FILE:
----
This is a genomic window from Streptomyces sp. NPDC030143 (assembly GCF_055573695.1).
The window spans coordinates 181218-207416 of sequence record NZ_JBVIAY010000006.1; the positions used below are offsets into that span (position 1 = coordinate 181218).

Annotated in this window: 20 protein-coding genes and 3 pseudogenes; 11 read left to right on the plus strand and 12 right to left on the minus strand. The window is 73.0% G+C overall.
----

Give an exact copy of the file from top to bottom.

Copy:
This is a genomic window from Streptomyces sp. NPDC030143 (assembly GCF_055573695.1).
The window spans coordinates 181218-207416 of sequence record NZ_JBVIAY010000006.1; the positions used below are offsets into that span (position 1 = coordinate 181218).

Annotated in this window: 20 protein-coding genes and 3 pseudogenes; 11 read left to right on the plus strand and 12 right to left on the minus strand. The window is 73.0% G+C overall.